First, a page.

Their destinations could be sea-bases, SSNs and SSGNs, or special forces units inserted onto remote islands. Cargoes could include food, ammunition, batteries, spare parts, mission-critical equipment, and medical supplies. In all these cases, a need for stealthy logistics – the need to hide the “tail” – would call for sub replenishment versus traditional surface resupply. Depending on the mission, large UUVs could be configured to rendezvous with submerged subs, cache themselves on shallow bottoms, or run aground on beaches. Docking collars similar to those used on deep-submergence rescue vehicles could permit submerged dry transfer of cargo. UUVs could also serve as stealthy ship-to-shore connectors; inflatable lighters and boats could be used to unload surfaced UUVs at night.

When confronted with anti-submarine attacks a “pod” or convoy of such UUVs could submerge and scatter, increasing the likelihood of at least a portion of their cumulative payload arriving at its destination. Some large UUVs in such a “pod” could carry anti-air and anti-ship armament for defense in place of cargo, but such protection entails larger discussions about armed seaborne drones.

A submarine – even a manned nuclear submarine – is not the platform of choice if speed is essential. Airborne resupply can deliver cargoes much more quickly. But not all cargoes need arrive swiftly. The water may always be more opaque than the sky, and larger payloads can be floated than flown. It remains to be seen if large stealthy unmanned transport aircraft can be developed.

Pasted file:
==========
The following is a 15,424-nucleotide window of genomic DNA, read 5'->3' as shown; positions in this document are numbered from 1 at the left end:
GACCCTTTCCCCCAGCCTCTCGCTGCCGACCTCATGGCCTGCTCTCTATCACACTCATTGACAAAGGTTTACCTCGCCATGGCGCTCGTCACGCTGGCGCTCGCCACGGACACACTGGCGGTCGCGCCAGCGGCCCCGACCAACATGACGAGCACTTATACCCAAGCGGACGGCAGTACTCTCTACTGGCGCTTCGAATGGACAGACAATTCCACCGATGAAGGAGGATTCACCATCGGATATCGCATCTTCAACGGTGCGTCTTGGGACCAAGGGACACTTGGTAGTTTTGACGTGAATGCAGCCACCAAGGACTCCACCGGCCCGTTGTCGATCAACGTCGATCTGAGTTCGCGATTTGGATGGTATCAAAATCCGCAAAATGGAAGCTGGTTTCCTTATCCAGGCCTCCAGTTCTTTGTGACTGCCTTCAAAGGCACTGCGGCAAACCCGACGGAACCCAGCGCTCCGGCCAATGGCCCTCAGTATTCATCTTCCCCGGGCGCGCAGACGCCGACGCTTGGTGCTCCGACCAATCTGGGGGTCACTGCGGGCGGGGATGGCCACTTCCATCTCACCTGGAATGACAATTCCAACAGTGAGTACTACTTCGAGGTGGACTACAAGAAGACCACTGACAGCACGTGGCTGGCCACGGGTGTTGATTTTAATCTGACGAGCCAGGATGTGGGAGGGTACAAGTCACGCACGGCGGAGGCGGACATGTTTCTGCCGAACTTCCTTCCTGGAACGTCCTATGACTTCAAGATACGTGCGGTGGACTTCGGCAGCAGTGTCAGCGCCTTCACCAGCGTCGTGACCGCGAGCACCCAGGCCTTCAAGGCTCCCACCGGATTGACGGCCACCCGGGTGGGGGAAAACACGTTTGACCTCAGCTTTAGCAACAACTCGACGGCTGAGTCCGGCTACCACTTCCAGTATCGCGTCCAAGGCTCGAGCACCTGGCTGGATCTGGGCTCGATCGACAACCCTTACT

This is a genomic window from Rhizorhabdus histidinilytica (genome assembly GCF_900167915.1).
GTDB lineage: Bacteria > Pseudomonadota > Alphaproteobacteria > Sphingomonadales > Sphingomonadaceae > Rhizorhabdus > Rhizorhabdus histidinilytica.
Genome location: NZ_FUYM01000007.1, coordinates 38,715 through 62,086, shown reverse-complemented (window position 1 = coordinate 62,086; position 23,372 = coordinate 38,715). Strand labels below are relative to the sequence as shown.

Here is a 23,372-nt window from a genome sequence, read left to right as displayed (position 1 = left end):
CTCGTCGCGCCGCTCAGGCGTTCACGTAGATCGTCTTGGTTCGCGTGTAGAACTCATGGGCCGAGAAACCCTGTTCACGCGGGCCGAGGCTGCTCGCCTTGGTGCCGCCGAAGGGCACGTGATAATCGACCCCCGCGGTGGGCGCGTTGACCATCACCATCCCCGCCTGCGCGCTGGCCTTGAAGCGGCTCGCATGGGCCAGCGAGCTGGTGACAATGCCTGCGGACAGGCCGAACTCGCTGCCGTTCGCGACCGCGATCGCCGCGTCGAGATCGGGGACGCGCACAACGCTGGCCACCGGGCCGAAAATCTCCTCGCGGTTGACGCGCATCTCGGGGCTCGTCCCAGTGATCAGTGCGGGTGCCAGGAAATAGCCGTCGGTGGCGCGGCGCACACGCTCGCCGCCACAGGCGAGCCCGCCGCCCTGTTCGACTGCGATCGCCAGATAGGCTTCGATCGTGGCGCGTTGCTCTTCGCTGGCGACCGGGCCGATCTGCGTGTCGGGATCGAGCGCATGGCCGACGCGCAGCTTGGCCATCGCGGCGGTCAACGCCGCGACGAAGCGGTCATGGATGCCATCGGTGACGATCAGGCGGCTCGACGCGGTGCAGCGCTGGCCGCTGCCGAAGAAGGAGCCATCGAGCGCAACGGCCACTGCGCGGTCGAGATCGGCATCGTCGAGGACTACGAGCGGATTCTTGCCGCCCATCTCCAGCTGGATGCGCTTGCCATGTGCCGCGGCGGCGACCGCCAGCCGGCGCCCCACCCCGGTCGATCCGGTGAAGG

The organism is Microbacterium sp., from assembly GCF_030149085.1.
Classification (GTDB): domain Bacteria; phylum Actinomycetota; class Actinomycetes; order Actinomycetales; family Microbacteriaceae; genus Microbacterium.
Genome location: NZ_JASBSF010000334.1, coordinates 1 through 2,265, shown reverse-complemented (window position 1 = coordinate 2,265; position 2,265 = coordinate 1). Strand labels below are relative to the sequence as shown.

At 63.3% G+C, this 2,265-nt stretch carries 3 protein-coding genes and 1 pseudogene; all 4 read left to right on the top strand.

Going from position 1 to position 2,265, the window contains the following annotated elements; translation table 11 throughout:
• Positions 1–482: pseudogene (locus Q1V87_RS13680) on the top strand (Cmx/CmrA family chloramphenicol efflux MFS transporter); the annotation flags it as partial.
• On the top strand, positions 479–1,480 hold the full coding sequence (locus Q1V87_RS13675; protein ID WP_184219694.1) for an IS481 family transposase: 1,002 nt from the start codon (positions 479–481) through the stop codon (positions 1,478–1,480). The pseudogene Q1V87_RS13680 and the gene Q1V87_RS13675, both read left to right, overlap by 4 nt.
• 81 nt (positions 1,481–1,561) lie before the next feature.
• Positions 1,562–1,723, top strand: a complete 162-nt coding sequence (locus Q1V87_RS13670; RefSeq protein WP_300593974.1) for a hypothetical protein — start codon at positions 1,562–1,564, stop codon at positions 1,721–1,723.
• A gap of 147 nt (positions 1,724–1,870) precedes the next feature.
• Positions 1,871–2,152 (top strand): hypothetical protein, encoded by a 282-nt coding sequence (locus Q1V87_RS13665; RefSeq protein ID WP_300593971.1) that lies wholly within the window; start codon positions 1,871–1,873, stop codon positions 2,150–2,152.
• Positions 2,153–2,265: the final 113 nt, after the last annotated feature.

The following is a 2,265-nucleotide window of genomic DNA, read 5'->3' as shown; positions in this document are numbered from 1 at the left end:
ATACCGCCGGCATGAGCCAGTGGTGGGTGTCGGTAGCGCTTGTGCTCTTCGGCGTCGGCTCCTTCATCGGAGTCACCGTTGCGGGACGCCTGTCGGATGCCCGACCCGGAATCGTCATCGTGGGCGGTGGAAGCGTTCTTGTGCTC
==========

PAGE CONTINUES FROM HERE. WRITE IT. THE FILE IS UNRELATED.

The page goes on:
While these notions seem fanciful there is nothing about the technology or the concept beyond the current state of the art. Large numbers of unmanned mini-subs could overcome both the capacity and expense limitations that limited the cargo submarine concept in the past. The ability to stealthily supply naval expeditionary forces despite A2/AD opposition would be a powerful force multiplier.

Steve Weintz is a freelance journalist and screenwriter who has written for War is Boring, io9 and other publications.